Riverside and Flanders community members attended a presentation and discussion about the design of the Riverside Maritime Trail Park and Wetland Restoration project along the Peconic River and weighed in with their ideas Monday night during the Flanders, Riverside and Northampton Community Association monthly meeting.
The goal of the meeting was to provide community input that can be incorporated into the design of concept plans for the 14-acre Suffolk county-owned park located in Riverside. Landscape architects have to present 90 percent finished concept plans to the Southampton Town Board in a work session scheduled for Nov. 15.
“We are very grateful for the people coming out through the weather,” FRNCA president Ron Fisher said. “It’s important we go through this process and we prioritize open spaces and facilities for people to enjoy the development that’s coming.”
Town consultants Araiys Design, a Southampton-based landscape architecture firm, presented a detailed site analysis and explained that the property can only be used for “passive recreation,” meaning no ball fields, amphitheaters, or concession stands.
After the presentation, residents were able to provide their input by reviewing a handout provided by Araiys Design, where they drew and wrote suggested ideas. These were collected by the firm at the end of the meeting.
“This is a bottom-up design, rather than top down. Our end goal is to enrich the community,” Araiys Design senior landscape architect Steve Nieroda said.
Main design elements being considered for the design are access to the water and a 1.6 mile promenade that would go from Peconic Avenue towards the east. A second trail that would go from south to north, with an entrance on Old Quogue Road is also being reviewed.
Residents also suggested and asked about parking, wooden platforms, fishing platforms, overlooks, picnic tables, kayak/canoe launches, fitness trails, rest stations, bike paths, nature education, game tables, lighting and dog parks among other ideas.
Several members of the audience requested that the landscape architecture firm also considered in their design an allowance for a future bridge between the Riverside park and Riverhead, which would link the two Towns. FRNCA Economic Development Chairman Vince Taldone said that such bridge would have a cost of around $4 million.
Northampton resident Chris Sheldon, who brought his own board with ideas written on it, said that to him one of the most important things was to connect Riverhead to Riverside.
Home to the Peconic Estuary — one of only 28 estuaries of national significance in the entire country — the park was bought in 2011 by Suffolk County with funds from the Suffolk County Drinking Water Protection Program as an environmentally sensitive parcel that needs to be preserved as open space.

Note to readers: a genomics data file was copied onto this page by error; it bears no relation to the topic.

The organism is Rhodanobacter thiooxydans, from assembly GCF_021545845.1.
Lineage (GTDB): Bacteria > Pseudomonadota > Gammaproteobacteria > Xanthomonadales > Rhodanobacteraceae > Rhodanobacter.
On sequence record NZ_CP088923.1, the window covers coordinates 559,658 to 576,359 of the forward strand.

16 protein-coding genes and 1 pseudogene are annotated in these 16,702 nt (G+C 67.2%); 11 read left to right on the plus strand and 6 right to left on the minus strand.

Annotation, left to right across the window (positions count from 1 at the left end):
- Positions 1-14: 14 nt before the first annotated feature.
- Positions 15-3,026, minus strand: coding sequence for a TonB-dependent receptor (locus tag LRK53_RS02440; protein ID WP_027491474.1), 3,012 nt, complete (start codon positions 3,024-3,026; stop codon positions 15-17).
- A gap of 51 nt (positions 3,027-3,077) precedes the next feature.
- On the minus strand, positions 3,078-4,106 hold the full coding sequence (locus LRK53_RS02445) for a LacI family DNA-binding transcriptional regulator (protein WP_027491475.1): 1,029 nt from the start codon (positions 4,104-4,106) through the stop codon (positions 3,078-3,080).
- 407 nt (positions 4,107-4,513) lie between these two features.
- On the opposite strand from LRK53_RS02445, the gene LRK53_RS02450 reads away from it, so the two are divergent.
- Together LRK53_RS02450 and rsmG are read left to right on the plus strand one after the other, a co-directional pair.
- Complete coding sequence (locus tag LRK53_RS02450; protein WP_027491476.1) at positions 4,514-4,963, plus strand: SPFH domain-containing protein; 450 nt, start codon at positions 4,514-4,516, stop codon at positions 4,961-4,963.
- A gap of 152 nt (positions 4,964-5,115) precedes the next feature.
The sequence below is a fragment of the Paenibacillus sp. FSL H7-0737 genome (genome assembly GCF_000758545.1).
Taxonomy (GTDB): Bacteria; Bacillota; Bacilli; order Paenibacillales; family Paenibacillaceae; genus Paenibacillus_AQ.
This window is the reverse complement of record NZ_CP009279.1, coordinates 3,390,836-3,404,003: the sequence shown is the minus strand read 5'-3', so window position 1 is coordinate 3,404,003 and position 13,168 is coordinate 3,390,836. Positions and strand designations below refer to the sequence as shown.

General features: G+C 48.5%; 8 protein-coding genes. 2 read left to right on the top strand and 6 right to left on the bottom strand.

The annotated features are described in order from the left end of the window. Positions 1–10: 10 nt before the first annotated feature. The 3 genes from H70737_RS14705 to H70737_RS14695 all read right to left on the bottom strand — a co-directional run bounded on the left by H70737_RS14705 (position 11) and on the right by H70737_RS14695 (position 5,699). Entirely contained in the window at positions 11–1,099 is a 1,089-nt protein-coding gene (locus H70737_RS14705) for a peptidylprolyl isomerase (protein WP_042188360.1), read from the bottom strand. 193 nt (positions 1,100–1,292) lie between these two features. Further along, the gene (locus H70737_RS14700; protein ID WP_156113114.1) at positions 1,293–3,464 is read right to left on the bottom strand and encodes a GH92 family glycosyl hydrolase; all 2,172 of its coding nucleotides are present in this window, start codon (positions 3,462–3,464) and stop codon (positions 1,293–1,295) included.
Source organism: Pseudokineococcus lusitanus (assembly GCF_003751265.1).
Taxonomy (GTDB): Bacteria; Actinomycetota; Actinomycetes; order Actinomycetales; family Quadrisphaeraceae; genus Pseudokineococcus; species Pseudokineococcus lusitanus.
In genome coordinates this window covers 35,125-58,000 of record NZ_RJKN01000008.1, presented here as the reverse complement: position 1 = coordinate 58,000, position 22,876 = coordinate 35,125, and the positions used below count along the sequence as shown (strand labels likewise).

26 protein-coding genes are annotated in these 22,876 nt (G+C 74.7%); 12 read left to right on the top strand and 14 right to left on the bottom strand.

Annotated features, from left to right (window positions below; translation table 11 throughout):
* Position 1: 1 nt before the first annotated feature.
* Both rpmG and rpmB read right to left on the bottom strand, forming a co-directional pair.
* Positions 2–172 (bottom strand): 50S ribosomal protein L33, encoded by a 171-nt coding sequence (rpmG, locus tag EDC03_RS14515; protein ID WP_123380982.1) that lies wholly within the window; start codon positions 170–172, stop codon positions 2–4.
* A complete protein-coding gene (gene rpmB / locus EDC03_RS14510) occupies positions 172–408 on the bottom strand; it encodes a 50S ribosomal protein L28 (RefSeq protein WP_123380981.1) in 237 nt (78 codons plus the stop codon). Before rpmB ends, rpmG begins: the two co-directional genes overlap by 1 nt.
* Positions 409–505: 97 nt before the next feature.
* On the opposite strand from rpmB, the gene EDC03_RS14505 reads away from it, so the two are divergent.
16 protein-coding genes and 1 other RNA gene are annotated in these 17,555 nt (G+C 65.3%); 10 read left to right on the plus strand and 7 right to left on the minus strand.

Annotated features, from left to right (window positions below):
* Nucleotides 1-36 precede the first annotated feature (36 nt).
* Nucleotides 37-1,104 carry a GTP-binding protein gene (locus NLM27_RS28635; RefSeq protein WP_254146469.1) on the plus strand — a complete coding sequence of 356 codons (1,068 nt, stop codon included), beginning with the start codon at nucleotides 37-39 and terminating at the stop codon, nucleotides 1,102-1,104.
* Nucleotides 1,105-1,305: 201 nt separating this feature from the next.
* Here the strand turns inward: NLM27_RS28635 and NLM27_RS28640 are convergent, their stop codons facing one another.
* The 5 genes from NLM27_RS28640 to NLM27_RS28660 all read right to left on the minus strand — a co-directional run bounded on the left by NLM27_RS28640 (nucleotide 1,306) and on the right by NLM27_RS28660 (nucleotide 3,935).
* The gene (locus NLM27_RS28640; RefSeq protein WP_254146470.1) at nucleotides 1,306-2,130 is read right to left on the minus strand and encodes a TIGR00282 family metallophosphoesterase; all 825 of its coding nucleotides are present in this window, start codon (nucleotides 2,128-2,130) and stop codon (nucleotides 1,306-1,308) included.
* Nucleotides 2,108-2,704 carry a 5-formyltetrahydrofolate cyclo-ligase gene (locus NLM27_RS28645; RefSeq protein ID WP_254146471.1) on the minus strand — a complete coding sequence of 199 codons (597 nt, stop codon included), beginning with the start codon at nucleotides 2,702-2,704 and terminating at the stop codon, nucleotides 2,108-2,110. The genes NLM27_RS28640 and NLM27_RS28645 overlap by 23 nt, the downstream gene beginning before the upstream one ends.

County officials and landscape architects said that any type of development would negatively affect the Peconic River as well as the Peconic Bay with potential sanitary system impacts, and other environmental problems. In order to avoid that, the park can only be used for “passive recreation.”
Restoration of 1.3 acres of wetlands along the Peconic River as well as preservation of native species and plants is also a key aspect of the project.
“It is a parcel centrally located to two towns and it’s the perfect fit for connecting the downtown revitalization we are looking to do along the waterfront, as well as being able to enjoy the river and nature, it’s a win-win for both sides” Suffolk County Parks Commissioner Philip Berdolt said.
Berdolt added that the county wants to make sure that the property is available to all county residents and that there won’t be parking permits for parking.
The park design will also include the results of a community health survey that has been ordered with the purpose of determining people’s health and wellness habits and how to improve them, as well as the kind of recreation residents want to see at the park, Riverside Rediscovered community liaison Siris Barrios said.
The survey will be conducted during the next few weeks and will help form an “evidence-based concept plan,” Barrios said.
Funding for the survey and concept plans comes from a $50,000 grant from the New York State Department of Environmental Conservation awarded to FRNCA, as well as an additional $14,000 provided by the Town of Southampton, which will also pay for the construction and maintenance of the park.
Town officials said that another consultant will be hired for the construction plans. FRNCA applied for a $100,000 DEC grant in July to pay for the construction plans. These plans will determine the final cost for the construction of the project.
Town officials said that before a final concept plan is approved and the project moves into the bidding process and construction phase, it will be able to be further tweaked by the community if necessary.